An Introduction to the Eight Limbs

8 limbsWe began our journey at the “Living Yoga Blog” with a look at the key principles of Yoga, followed by an overview of each of the major branches and techniques.  In the next several weeks, we’ll shift our approach a bit, exploring some of the subtler concepts but in greater detail – getting a little narrower in focus, as it were, so we can go a bit deeper – starting with an overview of one of the central teachings of the Yoga Sutras of Patanjali, “The Eight Limbs.”  Today we’ll discuss their place in the Sutras and take an introductory look at each of the limbs, finishing with a discussion of how they can be used in our practice, before following in the next several articles with a more in-depth examination of each.

 The Place & Purpose of the Eight Limbs

If you’ve practiced yoga for a while, you’ve doubtless heard of the eight limbs, but you may not be familiar with the exact role they play in the Sutras or how they evolved.  By having a greater sense of their purpose and function, we can better understand them individually as well as apply them as a group, so we’ll start today with a bit of context.

To begin, if you’ve had a chance to explore the Yoga Sutras, you know Patanjali frequently adopts what could be called an “expansive” approach, beginning with a relatively simple concept and gradually adding layers for those who could benefit from a better understanding of the concept or more concrete techniques for bringing it to life.  For example, at the start of the Sutras, Patanjali describes the techniques of Yoga with the simple concepts of practice (abhyasa) and non-attachment (vairagya), going on to define practice simply as “effort toward steadiness of mind.”

At this point, if we were sufficiently primed and ready, this brief description might be all we need.  However, Patanjali realized most of us could use a little more guidance.  For that reason, from here he then goes on to describe the basic forms of meditation we can use to steady our minds.  Again, if we happen to be at a particular state in our personal growth, this description of meditation alone might suffice.  But once more, Patanjali realized most of us have a hard time simply jumping into meditation and could use a little more guidance and support in order to be ready.  It is for this reason he then goes on to provide a series of eight interconnected components or what are known in Yoga as the ashtanga or “eight limbs” which are designed to support and assist us in preparing for and building a meditative practice.  In turn, if we keep this goal in mind, it can help as appreciate some of the nuances of each of the limbs, as well as clarify things in times when a particular practice can be taken multiple ways.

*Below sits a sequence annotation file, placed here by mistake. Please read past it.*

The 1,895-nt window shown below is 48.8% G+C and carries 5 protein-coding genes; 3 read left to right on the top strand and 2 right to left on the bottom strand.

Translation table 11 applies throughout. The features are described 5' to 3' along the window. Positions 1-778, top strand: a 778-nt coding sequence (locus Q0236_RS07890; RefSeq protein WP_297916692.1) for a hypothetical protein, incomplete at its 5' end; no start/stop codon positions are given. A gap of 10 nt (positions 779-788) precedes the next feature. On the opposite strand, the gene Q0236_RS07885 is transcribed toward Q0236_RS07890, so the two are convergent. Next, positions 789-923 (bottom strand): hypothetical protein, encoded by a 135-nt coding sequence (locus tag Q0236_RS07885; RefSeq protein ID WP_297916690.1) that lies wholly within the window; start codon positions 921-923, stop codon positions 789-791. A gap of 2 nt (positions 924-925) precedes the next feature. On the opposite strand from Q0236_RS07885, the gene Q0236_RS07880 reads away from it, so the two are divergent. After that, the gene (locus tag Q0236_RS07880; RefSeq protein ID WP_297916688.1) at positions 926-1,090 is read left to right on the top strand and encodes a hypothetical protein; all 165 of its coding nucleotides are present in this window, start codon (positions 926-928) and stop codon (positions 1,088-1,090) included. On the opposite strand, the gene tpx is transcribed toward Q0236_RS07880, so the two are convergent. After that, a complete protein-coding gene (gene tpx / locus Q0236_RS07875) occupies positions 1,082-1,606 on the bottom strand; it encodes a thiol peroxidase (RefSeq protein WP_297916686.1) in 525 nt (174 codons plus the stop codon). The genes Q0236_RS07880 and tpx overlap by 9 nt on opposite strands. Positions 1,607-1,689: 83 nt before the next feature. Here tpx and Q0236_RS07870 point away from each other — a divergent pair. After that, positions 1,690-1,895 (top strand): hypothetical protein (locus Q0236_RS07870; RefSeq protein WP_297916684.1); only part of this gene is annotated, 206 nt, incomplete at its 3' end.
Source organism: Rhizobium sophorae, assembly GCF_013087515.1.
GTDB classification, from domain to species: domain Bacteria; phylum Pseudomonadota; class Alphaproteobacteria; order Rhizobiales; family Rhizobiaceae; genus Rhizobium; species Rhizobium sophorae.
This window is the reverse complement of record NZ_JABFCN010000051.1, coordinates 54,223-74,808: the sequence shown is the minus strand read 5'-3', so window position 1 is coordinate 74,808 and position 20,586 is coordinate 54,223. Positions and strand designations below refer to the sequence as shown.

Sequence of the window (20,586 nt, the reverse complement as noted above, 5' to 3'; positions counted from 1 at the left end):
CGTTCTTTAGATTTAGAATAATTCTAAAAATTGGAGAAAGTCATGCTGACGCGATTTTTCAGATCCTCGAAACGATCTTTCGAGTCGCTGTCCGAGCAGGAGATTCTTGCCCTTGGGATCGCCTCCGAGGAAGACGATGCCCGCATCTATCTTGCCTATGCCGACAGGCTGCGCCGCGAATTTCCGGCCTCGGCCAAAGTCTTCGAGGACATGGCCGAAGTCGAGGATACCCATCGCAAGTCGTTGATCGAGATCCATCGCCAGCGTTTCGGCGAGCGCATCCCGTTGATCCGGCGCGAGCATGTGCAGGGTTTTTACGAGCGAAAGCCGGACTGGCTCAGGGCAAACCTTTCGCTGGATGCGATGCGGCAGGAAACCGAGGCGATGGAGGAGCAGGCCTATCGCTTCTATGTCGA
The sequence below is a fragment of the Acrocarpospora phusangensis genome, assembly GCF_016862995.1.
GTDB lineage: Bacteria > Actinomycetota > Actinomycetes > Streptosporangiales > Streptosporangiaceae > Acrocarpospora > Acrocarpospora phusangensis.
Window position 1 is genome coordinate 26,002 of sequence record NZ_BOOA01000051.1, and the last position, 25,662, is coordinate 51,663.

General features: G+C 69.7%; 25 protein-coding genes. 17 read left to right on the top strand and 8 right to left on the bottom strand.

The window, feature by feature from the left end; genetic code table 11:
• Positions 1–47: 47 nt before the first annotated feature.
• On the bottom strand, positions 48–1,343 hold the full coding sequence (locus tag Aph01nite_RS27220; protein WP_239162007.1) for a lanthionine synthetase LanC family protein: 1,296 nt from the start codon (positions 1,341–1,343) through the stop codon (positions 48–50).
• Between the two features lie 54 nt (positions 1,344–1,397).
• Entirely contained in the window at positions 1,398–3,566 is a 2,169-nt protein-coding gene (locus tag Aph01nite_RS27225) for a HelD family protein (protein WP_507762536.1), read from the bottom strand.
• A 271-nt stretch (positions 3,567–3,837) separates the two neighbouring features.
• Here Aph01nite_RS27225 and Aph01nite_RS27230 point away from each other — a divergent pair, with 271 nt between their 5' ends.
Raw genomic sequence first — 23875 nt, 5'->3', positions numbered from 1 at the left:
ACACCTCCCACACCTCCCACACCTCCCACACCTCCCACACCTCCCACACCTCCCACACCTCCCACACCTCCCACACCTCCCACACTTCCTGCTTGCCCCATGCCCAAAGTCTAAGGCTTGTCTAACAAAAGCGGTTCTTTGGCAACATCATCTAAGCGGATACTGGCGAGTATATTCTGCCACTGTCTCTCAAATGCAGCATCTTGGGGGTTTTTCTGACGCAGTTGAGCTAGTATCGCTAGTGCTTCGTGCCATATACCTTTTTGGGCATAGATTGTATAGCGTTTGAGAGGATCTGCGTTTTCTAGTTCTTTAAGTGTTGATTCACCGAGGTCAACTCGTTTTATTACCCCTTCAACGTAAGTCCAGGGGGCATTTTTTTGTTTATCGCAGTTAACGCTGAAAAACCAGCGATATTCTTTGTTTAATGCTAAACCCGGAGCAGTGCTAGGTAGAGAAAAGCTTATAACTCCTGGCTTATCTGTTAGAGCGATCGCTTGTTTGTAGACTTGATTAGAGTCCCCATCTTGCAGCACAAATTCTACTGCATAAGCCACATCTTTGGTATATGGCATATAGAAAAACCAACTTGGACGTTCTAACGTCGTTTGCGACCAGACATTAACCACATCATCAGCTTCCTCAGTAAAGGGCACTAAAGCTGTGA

A Brief Overview 

Given this goal of preparing ourselves for meditation, it becomes clear the general structure and flow of the eight limbs evolve from the Yogi’s realization that it is hard to center the mind when our bodies and emotions are out of balance, and also hard to assist the body in becoming healthy if our life itself is out of harmony.  In this way, the eight limbs can basically be seen as a progression from outer to inner, moving from action and attitude ultimately toward the culmination of our meditation practice in one-mindedness.